Digitised versions of the significant and foundational collection of sound recordings by Dr Luise Hercus, held in the AIATSIS archives, were presented back to Dr Hercus as part of the celebration of her 90th birthday held at the Australian National University this week.
Dr Hercus was one of the first researchers to receive support from AIATSIS for her fieldwork. Her collections lodged with AIATSIS contains over 1000 hours of sound recordings that cover over 56 languages and dialects. Among these are the only available sound recordings of Pantyikali, Nukunu, Woiwurrung, Dadi Dadi, Djadjala, Gunnai, Narungga, Wadi Wadi, Wergaia, Kurnu, and Nari Nari.
In anticipation of this significant milestone in Dr Hercus’ life, AIATSIS accelerated digitisation of her recordings so that a complete set of digital copies could be presented to her at the birthday celebration. The digitisation was completed on 14 January 2016 – just in time!
Collection Management Manager (Audio) Kazuko Obata said the material Dr Hercus deposited form some of the most valuable collections of sound recordings held by the AIATSIS Sound Archive.
The hard drive presented to Dr Hercus on the day contained over 1100 sound files and a reference list to the material. Dr Hercus was overwhelmed by the significance of the gift.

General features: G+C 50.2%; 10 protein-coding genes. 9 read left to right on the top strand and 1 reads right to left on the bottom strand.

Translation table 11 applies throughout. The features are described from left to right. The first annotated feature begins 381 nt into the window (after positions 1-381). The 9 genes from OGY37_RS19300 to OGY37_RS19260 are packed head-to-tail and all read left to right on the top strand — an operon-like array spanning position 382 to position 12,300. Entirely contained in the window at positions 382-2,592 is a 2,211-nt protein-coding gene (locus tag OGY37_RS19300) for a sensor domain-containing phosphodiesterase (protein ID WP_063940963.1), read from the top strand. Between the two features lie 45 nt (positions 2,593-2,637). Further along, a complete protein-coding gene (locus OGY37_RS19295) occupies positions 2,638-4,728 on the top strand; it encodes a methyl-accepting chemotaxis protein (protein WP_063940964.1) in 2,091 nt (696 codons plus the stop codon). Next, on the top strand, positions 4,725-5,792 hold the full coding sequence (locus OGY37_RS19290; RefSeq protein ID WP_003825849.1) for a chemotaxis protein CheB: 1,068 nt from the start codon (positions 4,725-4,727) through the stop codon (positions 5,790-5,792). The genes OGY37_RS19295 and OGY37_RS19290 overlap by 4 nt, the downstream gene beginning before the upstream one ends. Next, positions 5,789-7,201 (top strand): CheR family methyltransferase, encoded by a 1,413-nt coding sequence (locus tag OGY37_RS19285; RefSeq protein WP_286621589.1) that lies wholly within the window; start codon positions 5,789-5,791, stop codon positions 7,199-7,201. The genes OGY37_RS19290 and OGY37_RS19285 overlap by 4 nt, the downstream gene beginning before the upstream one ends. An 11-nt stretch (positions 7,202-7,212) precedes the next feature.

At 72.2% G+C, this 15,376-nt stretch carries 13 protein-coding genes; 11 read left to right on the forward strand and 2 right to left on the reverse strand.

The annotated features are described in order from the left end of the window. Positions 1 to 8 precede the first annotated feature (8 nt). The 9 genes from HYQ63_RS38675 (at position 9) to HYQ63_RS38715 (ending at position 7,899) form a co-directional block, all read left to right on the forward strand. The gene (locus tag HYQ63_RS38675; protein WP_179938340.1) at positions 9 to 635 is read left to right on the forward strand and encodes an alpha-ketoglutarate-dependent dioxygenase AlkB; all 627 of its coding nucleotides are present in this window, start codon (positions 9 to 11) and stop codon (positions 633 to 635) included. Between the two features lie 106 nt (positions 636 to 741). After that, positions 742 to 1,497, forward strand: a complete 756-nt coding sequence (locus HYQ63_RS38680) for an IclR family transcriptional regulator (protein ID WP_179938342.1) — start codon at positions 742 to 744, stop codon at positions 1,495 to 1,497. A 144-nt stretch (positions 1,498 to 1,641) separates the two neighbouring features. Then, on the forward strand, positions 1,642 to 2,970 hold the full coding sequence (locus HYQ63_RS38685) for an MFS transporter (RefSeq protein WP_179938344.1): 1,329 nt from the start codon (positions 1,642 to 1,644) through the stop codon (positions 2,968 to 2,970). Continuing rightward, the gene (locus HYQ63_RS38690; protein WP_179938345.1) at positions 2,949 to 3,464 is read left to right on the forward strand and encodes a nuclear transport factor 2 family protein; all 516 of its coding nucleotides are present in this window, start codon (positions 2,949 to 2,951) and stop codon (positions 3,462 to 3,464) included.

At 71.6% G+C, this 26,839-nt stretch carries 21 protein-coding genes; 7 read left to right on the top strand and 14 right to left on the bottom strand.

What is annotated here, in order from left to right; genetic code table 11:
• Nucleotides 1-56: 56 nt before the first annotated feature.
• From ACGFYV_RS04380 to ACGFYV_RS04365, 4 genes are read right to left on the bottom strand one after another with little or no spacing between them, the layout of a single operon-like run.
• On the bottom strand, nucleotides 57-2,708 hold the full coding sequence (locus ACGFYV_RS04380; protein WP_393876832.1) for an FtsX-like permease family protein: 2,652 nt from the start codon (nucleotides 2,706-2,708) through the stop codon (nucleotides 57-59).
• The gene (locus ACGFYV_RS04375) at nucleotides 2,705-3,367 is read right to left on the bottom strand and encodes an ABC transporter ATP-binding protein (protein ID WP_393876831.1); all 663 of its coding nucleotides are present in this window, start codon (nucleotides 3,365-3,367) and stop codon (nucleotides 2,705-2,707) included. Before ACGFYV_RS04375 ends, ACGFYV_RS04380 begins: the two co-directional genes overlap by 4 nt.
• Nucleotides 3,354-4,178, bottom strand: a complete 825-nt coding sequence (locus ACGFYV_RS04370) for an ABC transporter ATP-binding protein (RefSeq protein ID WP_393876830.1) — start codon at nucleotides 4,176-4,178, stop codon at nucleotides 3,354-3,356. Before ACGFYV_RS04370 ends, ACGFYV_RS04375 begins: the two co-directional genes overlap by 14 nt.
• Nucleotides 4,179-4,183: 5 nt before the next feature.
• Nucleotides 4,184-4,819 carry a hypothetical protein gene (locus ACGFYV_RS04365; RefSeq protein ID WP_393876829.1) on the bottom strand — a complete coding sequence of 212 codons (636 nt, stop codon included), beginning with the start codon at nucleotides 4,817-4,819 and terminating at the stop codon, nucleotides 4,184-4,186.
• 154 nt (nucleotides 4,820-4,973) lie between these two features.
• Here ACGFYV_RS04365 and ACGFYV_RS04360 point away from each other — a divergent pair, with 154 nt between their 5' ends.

“I am just beginning to realise how enormous this present is, the one in the little pink bag! And it is marvellous having the reference list! I will get much joy out of it,” Dr Hercus said.
A book honouring Dr Hercus’ lifelong passion for linguistics was also produced for the occasion, entitled Language, land and song: Studies in honour of Luise Hercus. The 600 page book has over 30 contributors from the fields of linguistics, history and anthropology. The book will be published later this year.
A former AIATSIS staff member Grace Koch and Kazuko Obata contributed a paper entitled ‘I am sorry to bother you’: a unique partnership between Luise Hercus and the Australian Institute of Aboriginal and Torres Strait Islander Studies’.
Many people and organisations have contacted AIATSIS for copies of Dr Hercus’ recordings over the years. Such requests include those from Indigenous peopleswho want to connect or reconnect with their families, languages and songs, organisations working on native title claims, and researchersworking on language revitalisation projects and documentary film producers.
Learn more about the Sound collection.
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